Without the No. 2 overall pick, the Jets’ first selection isn’t until 23 where we decided to give Watson a little help. After all, what’s the point in having a franchise quarterback if you aren’t going to build around him?
Ohio State’s Wyatt Davis is one of the best offensive line prospects in this year’s class and he could be just what the Jets need to bolster their struggling interior.
Davis is a mauler at the point of attack and one of the most technically refined prospects this year. He’s as well-rounded as they come with ample starting experience, athleticism, and strength to project him as a plug-and-play starter at the next level.
That said, he could ultimately fall after suffering a knee injury in the National Championship Game that might not allow him to partake in the NFL Combine.
But Davis is everything you look for in a Day 1 starting guard and is the perfect Joe Douglas prospect. This would be a home-run pick.
Round 3, 66th Overall, NY Jets: Paulson Adebo, CB, Stanford
The Jets wouldn’t have their second-round pick in our scenario meaning they don’t select again until pick No. 66 in the third round. And we took this opportunity to address a position that might not be able to be addressed in free agency.
The cornerback market is looking rather thin and with a glaring hole at the position, someone like Stanford’s Paulson Adebo makes a ton of sense.
Standing at 6-foot-1, 190 pounds, Adebo is a prototypical outside cornerback with excellent length and athleticism to excel in the NFL. On top of that, his instincts and football IQ make him a good fit for Robert Saleh’s zone-heavy scheme.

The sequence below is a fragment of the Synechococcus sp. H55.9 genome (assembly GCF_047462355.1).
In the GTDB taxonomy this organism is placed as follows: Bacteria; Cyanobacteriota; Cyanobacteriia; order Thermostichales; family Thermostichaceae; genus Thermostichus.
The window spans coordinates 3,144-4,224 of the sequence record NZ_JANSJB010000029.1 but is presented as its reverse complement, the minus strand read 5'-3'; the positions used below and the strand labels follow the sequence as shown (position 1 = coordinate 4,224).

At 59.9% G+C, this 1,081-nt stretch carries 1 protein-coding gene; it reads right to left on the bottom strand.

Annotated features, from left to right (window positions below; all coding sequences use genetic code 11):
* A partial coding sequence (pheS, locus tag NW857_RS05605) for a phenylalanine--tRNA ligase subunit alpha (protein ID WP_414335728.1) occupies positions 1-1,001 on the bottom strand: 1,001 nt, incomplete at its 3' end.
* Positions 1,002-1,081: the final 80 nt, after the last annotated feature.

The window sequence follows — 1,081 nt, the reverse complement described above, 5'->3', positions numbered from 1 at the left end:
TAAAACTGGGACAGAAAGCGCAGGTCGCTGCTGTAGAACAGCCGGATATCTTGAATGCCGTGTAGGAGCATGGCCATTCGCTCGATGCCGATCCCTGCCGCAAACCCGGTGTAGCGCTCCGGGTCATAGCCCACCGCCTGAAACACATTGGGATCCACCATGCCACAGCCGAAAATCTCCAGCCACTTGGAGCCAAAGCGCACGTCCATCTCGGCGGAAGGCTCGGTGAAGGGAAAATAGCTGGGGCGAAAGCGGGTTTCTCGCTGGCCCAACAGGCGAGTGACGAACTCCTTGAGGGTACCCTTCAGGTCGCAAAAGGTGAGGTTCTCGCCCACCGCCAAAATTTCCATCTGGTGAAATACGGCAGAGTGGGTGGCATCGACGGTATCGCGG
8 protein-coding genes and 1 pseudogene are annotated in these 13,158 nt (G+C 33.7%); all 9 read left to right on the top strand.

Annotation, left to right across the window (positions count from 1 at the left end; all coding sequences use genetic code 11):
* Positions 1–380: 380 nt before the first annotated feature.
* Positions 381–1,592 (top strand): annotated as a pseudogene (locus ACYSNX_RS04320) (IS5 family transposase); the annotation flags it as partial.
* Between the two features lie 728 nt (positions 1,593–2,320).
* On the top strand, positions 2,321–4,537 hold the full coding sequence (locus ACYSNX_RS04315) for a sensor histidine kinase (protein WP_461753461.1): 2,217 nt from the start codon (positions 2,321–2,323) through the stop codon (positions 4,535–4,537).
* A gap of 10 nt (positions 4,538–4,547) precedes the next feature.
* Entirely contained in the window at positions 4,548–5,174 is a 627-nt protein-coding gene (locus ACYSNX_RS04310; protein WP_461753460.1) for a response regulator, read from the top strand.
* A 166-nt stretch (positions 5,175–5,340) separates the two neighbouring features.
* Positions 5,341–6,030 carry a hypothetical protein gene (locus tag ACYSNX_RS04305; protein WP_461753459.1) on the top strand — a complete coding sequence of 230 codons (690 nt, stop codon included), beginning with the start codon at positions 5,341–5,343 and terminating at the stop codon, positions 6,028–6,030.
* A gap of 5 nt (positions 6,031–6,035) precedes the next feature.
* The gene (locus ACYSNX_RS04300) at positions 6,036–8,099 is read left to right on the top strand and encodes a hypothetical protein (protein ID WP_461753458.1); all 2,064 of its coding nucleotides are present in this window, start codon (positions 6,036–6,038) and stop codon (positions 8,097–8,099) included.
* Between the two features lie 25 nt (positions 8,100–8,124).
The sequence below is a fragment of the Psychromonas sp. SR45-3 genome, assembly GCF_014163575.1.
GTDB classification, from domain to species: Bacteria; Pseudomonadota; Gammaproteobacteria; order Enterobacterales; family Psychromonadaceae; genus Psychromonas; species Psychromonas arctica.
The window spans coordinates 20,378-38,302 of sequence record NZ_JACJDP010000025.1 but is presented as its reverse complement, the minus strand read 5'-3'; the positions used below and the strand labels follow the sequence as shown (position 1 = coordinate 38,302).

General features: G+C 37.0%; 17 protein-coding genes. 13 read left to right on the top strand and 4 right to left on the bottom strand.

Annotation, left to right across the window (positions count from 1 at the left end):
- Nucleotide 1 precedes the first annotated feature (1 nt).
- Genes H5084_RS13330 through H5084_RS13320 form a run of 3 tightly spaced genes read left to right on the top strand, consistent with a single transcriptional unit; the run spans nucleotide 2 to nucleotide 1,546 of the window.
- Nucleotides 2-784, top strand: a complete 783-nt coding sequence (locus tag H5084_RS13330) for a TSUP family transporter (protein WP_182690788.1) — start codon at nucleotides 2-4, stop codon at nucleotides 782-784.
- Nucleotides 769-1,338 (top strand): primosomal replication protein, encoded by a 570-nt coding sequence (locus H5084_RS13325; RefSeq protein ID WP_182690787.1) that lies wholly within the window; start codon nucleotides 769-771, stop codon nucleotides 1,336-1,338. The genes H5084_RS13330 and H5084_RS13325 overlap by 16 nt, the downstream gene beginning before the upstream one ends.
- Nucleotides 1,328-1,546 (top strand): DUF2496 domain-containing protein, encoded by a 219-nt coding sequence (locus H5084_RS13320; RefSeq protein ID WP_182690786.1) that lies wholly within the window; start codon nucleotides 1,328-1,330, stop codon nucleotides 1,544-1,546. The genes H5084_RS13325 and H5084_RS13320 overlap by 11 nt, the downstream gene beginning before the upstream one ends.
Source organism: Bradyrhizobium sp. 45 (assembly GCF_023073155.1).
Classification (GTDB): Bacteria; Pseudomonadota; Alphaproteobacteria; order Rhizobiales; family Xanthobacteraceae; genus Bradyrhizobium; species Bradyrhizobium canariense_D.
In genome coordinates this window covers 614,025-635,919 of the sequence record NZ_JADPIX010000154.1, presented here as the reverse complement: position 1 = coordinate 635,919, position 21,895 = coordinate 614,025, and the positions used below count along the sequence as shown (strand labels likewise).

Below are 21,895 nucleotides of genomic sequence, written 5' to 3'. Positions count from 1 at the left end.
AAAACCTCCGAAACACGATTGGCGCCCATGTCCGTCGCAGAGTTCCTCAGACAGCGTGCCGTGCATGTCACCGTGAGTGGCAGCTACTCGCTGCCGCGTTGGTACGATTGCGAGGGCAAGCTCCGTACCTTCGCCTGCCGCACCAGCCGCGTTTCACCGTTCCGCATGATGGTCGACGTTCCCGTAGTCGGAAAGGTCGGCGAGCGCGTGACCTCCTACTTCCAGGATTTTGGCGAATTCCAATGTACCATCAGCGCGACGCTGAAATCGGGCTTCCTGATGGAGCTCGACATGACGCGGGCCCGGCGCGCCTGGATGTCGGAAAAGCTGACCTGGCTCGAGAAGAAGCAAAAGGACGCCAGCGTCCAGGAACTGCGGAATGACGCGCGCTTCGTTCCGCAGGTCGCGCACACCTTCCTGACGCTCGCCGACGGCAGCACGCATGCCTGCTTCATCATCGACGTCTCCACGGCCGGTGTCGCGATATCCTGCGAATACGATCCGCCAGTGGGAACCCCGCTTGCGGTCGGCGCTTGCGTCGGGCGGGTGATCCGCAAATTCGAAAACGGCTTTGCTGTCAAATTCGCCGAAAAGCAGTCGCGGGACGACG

Adebo could come in and compete for a starting job early on with the likes of Bryce Hall, Blessuan Austin, and whoever else the Jets add this offseason.
Cornerback is one of the most pressing needs on the roster and we weren’t going to pass up the opportunity to draft a future stater here in Round 3.
Next: 3. Two perfect scheme fits
NY Jets, Deshaun Watson Mandatory Credit: Paul Rutherford-USA TODAY Sports
Round 3, 86th Overall, NY Jets: Patrick Jones II, EDGE, Pittsburgh
With the Jets likely switching to more of a base 4-3 under Saleh, the need for true 4-3 defensive ends has risen significantly. As it stands, the Jets don’t really have a starting-caliber player to fill that role.
Pittsburgh’s Patrick Jones II is someone who could come in and immediately fill that void. Jones has prototypical size at 6-foot-5, 260 pounds and combines that with a strong anchor and well-rounded skill set.
The 2020 Consensus All-American was extremely productive at Pittsburgh racking up 17.5 sacks over his final 22 collegiate games. He’s also a wise run defender who is disciplined in his gap assignment — a staple of Robert Saleh defenses.
Jones doesn’t have the scheme versatility to play a stand-up pass-rusher role which could cause him to drop in the draft. But he’s someone you could select in Round 3 and almost immediately pencil in as a Day 1 contributor.
Don’t be surprised if Jones is a very productive player at the next level.
Round 4, 106th Overall, NY Jets: Tylan Wallace, WR, Oklahoma State
We’ve mocked Tylan Wallace to the Jets quite a bit over the past few months, but it makes more sense than ever given the new offensive scheme the Jets will running under offensive coordinator Mike LaFleur.
Wallace excelled at Oklahoma State on manufactured touches where he was able to use his quickness and agility. His limited route tree could cause him to fall, but that isn’t as big of a detriment in LaFleur’s system as others.